Once they were on the surface, an engineering officer called back from the engine compartment: 5 gallons of cooking oil, used in the galley but stored in a mechanical compartment, had spilled. There was no leak.
In all, 11 sailors were hurt in the crash at the bottom of the South China Sea, two badly enough to eventually need hospitalization, while the Connecticut suffered near-catastrophic damage to its bow, including a total loss of its nose.
And the toll the accident took on the crew was not just physical: As the ship limped toward Guam, seven sailors were identified as in need of mental health treatment.
In later interviews, investigators found that the number of sailors suffering mental health effects from the grounding ballooned to 50.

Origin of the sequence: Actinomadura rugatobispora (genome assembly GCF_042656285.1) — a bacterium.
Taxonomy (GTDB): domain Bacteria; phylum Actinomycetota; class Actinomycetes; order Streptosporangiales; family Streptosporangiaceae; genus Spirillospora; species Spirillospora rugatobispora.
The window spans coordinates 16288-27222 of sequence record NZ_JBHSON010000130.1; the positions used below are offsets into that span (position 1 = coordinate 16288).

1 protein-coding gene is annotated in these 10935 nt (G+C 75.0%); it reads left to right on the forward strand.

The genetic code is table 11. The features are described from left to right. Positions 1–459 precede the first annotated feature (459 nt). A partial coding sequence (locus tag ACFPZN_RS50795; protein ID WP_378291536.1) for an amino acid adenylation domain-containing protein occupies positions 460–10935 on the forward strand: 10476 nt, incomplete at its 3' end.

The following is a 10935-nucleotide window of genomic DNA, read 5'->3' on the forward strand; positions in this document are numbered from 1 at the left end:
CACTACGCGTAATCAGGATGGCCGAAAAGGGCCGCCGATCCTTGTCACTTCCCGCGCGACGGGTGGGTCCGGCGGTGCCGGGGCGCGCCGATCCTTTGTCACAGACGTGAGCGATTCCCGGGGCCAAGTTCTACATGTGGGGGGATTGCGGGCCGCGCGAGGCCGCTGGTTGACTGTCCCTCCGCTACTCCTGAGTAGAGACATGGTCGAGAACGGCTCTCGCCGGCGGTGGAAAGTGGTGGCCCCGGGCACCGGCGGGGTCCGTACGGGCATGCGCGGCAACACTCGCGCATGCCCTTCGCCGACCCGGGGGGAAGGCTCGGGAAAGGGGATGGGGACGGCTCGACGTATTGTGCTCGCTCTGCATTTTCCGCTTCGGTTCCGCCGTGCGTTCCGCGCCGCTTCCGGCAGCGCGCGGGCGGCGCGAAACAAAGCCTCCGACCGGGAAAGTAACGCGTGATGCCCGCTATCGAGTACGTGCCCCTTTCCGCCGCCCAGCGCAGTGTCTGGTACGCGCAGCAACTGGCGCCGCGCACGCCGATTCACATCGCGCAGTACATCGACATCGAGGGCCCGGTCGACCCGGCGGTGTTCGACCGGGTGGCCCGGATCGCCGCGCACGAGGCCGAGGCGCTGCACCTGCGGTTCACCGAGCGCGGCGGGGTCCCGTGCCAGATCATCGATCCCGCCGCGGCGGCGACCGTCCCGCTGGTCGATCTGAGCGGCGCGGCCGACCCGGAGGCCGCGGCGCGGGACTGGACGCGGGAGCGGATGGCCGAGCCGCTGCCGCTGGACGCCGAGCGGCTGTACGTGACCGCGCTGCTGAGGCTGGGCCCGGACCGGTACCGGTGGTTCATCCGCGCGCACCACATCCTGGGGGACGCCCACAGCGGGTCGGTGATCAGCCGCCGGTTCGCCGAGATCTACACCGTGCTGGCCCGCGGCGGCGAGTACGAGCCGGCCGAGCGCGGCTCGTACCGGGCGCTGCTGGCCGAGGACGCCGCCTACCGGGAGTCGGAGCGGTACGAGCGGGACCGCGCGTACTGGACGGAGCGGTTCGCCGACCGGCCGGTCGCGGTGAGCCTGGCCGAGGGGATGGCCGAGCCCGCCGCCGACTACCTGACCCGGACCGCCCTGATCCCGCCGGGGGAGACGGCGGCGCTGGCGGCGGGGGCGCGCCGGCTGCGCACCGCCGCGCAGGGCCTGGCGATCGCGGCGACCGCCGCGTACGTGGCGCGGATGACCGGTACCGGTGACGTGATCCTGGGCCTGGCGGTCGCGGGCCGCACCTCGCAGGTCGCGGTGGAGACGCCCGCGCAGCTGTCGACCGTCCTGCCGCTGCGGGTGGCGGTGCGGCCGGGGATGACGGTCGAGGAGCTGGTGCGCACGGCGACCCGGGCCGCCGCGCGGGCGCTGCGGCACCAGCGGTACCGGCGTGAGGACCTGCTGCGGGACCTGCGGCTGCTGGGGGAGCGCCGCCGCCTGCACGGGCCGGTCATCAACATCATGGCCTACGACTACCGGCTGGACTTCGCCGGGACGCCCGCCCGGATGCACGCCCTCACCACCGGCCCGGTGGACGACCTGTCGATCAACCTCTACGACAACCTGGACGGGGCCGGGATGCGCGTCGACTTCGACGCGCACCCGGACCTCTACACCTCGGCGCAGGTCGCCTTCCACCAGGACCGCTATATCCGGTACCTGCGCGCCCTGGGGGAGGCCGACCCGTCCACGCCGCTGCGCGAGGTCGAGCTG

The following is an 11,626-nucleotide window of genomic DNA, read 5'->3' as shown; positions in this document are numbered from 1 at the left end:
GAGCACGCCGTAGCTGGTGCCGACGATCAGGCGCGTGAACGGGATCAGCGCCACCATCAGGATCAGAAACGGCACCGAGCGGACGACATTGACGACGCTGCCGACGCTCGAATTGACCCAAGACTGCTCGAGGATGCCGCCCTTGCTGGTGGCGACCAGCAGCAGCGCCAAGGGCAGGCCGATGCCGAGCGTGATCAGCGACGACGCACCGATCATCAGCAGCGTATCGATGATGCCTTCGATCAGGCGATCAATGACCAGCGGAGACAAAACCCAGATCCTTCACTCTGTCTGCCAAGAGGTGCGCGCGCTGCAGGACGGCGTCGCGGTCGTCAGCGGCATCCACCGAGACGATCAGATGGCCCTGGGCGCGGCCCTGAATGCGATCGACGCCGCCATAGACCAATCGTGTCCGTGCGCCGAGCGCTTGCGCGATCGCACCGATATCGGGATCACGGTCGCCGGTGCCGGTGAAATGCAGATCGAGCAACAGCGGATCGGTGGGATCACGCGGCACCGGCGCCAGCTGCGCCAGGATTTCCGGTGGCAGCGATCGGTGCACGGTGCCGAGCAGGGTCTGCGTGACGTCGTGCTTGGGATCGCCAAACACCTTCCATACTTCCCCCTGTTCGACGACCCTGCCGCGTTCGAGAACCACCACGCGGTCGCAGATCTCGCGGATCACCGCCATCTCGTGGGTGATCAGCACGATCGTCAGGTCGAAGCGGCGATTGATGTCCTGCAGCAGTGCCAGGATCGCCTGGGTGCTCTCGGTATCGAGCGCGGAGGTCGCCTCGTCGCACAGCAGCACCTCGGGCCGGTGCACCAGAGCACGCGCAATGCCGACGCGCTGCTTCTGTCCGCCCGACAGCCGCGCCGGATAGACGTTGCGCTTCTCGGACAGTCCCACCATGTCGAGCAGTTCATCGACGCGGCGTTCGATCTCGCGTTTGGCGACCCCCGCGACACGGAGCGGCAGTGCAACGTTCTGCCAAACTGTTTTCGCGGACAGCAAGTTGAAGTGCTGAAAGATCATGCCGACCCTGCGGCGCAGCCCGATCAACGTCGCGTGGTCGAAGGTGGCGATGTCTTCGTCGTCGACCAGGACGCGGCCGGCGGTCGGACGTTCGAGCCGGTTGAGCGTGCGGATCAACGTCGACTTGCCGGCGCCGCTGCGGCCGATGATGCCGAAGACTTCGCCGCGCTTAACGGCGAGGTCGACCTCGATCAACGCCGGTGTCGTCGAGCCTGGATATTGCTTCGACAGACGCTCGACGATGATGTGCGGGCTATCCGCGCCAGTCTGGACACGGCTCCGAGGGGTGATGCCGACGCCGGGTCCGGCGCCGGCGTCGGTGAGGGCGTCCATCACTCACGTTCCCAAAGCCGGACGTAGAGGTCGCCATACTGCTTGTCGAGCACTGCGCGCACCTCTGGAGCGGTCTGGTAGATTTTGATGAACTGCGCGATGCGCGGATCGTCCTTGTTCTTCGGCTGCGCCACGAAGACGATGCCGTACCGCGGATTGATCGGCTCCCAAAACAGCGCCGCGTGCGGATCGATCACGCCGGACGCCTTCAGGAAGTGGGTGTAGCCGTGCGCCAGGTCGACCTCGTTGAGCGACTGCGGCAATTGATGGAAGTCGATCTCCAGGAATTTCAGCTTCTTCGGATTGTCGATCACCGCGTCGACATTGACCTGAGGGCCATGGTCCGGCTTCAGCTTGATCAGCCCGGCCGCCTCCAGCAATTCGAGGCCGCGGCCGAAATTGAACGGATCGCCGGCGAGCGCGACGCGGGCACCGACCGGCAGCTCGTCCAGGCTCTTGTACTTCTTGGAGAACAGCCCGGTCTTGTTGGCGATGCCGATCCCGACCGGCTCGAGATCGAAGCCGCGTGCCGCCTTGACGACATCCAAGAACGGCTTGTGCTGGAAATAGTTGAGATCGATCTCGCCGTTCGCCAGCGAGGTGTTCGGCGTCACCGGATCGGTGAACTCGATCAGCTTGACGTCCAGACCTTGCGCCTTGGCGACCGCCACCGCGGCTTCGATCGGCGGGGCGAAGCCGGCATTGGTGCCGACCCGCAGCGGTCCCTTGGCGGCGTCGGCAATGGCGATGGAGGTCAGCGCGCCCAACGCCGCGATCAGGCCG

All of it, the Navy now says, was preventable.
A command investigation of the Connecticut’s grounding — dubbed an “apparent striking of a submerged object” – revealed that, despite fear and confusion after the violent impact, sailors reacted quickly and effectively to save their ship.
However, Rear Adm. Christopher J. Cavanaugh, the investigating officer, found that the Connecticut’s entire leadership team, including commanding officer Cmdr. Cameron M. Aljilani, should be relieved from duty and separated from the Navy for dereliction of duty. Cavanaugh found “an accumulation of errors and omissions in navigation planning, watchteam execution, and risk management that fell far below US Navy standards. Prudent decision-making and adherence to required procedures in any of these three areas could have prevented the grounding.”